• %OUTPUT_DIRECTORY%: Path where the resulting .h and .cc files will be stored.
• %PROTO_FILENAME%: name of the .proto file to be processed.

A batch file that will automatically do this can be found here:

Integrating the proto API with Unreal

Similarly to the integration of gRPC into Unreal, this one will also fail to compile at first. The aforementioned article, GRPC with UE4 on Windows, contains other fixes that still need to be implemented.

Basically, the following needs to be called before including any gRPC code.

#pragma warning (push)

// forcing value to bool true or false
#pragma warning (disable : 4800)
// decimal digit terminates octal escape sequence
#pragma warning (disable : 4125)
// behavior change __is_pod has different value in previous version
#pragma warning (disable : 4647)
// 'symbol' is not defined as a preprocessor macro,
// replacing with '0' for 'directives'
#pragma warning (disable : 4668)
// constructor is not implicitly called
#pragma warning (disable : 4582)
// destructor is not implicitly called
#pragma warning (disable : 4583)
// reinterpret_cast
#pragma warning (disable : 4946)

// Reader beware: this should only be done if the
// compile platform AND the build target are Windows.
static void MemoryBarrier() {}
#include "AllowWindowsPlatformTypes.h"
#pragma intrinsic(_InterlockedCompareExchange64)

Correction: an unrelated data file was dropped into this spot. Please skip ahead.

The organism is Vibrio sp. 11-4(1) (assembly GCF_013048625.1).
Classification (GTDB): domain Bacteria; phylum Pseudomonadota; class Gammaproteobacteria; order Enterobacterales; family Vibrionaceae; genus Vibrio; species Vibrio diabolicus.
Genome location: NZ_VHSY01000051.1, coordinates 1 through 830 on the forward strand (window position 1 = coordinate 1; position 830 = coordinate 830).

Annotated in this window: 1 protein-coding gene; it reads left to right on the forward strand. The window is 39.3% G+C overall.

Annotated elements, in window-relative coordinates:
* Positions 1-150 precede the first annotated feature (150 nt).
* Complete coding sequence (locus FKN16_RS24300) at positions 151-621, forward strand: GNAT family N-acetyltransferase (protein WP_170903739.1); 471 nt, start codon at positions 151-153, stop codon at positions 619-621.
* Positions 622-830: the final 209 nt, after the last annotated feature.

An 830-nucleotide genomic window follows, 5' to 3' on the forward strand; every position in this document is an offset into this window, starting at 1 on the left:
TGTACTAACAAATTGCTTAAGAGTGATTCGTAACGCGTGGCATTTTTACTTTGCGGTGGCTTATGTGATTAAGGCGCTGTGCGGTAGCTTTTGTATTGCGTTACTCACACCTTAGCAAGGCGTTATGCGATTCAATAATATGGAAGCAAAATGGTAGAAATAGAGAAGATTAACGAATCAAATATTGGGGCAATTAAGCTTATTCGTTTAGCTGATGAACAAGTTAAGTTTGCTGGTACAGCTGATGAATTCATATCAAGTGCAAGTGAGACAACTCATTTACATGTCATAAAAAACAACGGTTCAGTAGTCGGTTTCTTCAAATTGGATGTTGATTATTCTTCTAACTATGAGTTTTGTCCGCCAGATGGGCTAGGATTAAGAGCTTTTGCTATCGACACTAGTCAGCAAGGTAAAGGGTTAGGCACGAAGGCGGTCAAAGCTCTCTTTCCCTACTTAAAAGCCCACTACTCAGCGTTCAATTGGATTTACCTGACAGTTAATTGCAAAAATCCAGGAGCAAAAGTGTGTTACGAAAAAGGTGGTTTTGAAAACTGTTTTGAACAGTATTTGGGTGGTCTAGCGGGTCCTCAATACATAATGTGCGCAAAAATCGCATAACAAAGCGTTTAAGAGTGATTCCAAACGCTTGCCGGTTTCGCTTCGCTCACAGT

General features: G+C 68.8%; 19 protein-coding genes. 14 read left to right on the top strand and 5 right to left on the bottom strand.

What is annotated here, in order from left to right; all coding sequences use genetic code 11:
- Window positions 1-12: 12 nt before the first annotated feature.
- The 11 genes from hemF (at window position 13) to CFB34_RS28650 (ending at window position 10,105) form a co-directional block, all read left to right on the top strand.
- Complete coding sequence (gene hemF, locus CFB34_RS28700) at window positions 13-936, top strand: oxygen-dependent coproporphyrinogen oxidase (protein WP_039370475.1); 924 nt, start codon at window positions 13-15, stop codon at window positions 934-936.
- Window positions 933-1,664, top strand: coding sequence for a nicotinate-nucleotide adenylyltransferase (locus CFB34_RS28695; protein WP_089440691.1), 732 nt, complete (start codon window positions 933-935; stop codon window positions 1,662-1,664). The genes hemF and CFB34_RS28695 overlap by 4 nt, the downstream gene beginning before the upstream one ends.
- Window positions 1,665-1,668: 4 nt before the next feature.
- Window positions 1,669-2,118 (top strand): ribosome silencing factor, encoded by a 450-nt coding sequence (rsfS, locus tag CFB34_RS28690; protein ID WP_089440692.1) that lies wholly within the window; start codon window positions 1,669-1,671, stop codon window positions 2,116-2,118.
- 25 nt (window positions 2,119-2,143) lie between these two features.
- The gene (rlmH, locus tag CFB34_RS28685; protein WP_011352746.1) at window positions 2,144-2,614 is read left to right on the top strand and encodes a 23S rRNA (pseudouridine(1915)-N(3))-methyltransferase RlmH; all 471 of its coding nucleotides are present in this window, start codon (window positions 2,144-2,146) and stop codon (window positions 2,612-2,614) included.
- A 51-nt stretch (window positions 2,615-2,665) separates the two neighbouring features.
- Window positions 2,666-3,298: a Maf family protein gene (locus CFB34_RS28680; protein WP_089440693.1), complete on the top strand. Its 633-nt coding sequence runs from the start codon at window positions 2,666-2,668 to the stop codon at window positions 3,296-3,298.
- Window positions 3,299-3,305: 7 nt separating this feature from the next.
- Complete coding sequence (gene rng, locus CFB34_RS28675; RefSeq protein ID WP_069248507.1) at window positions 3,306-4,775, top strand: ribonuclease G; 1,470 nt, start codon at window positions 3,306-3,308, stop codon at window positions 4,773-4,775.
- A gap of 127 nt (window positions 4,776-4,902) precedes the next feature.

#define InterlockedCompareExchangeAcquire64 _InterlockedCompareExchange64
#define InterlockedCompareExchangeRelease64 _InterlockedCompareExchange64
#define InterlockedCompareExchangeNoFence64 _InterlockedCompareExchange64
#define InterlockedCompareExchange64 _InterlockedCompareExchange64

And, after the relevant subsequent code, append the following line:

#pragma warning( pop )
// Reader beware: this should only be done if the
// compile platform AND the build target are Windows.
#include "HideWindowsPlatformTypes.h"

FAQ

How to build gRPC using Visual Studio 2019?

In the call cmake .. -G "Visual Studio 15 2017 Win64", replace the parameter with "Visual Studio 16 2019".

By default, the builds in 2019 will be targeted for x64. It is possible to build for 32-bits by using this instead: cmake -G "Visual Studio 16 2019" -A Win32.

By default, the gRPC repository pulls and uses the OpenSSL repository in order to build libprotobuf.lib. However, Unreal already includes such library, which leads to the redefinition error.

Make sure that CMake is called pointing to the path where Unreal's OpenSSL is located.

The following arguments are required:

• -DgRPC_SSL_PROVIDER=package: This tells CMake that we will use an external OpenSSL library.
• -DOPENSSL_INCLUDE_DIR="%PATH%"
• For libcrypto.lib:
• -DLIB_EAY_LIBRARY_RELEASE="%PATH%"
• -DLIB_EAY_RELEASE="%PATH%"
• For libssl.lib
• -DSSL_EAY_LIBRARY_RELEASE="%PATH%"
• -DSSL_EAY_RELEASE="%PATH%"

Where %PATH% needs to be replaced with the appropriate path of each argument.

This shouldn't be an issue with the provided scripts since they are already doing this.

This happened the first times I tried to build gRPC using VS2019. The solution I found at the time was to build it using VS2017 instead.

However, it eventually worked alright for 2019. IIRC, this was after I stopped trying to build gRPC by myself and instead used the batch file mentioned in this post, so it might not be an issue for everybody.